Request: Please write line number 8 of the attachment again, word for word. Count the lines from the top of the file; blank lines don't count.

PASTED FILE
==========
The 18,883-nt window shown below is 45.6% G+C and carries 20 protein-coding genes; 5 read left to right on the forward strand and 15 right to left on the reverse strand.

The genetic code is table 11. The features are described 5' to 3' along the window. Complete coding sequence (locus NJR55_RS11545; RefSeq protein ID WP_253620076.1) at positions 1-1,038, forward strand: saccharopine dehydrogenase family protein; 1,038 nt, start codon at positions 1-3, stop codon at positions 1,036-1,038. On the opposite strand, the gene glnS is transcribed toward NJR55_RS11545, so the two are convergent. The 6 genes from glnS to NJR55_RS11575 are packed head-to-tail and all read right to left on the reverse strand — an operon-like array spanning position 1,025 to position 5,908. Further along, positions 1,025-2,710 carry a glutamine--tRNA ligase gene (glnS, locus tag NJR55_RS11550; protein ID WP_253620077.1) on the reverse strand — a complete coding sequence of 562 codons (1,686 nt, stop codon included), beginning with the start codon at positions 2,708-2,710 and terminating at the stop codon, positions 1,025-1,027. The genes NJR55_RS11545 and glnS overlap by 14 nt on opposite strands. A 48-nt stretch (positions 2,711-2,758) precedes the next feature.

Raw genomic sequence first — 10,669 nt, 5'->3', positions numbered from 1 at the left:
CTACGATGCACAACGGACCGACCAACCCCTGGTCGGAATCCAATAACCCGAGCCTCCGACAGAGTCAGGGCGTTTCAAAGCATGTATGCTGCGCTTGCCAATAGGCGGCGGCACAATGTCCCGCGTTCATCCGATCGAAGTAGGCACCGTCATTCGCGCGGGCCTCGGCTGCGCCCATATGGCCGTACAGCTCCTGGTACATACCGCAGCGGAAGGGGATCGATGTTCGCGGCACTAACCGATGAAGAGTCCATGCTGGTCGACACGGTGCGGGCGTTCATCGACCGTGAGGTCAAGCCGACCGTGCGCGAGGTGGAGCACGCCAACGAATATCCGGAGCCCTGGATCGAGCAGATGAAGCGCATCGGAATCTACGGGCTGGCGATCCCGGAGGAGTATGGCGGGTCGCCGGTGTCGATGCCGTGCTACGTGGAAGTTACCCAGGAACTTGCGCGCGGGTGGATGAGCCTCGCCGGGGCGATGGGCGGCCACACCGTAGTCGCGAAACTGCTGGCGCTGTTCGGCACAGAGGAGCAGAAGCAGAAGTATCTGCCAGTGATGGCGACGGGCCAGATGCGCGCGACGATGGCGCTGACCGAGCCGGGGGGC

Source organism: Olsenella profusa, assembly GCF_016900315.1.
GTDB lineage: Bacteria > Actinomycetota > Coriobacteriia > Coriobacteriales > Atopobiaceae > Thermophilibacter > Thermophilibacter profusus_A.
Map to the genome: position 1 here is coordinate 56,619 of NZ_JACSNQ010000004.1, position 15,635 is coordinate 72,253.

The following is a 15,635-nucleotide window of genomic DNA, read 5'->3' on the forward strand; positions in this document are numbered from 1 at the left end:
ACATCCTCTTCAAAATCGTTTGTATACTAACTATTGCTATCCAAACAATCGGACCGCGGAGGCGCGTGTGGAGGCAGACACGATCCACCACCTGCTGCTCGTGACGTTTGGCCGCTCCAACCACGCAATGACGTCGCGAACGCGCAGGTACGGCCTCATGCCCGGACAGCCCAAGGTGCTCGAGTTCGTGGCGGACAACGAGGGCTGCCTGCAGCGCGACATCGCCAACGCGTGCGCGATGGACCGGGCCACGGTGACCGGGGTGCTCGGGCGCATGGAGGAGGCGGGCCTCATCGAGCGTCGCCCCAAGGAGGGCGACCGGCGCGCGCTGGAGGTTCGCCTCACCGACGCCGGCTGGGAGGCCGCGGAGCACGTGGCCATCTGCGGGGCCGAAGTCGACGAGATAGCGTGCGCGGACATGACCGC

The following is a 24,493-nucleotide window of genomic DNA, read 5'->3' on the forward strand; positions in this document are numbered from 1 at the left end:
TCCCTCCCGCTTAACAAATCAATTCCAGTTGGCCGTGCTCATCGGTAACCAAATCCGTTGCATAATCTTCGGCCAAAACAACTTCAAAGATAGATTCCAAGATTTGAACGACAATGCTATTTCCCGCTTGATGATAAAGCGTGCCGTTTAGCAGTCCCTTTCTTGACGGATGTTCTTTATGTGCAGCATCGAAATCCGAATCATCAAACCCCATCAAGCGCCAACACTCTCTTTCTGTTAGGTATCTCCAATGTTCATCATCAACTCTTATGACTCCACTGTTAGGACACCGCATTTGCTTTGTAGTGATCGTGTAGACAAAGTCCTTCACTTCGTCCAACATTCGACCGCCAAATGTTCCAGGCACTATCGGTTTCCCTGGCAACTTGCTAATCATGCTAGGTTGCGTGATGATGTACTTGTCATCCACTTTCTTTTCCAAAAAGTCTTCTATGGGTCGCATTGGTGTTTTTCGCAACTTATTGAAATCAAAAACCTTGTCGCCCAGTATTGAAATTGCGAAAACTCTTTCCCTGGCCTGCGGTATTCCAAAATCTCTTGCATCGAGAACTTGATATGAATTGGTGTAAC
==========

The following is a 15,635-nucleotide window of genomic DNA, read 5'->3' on the forward strand; positions in this document are numbered from 1 at the left end: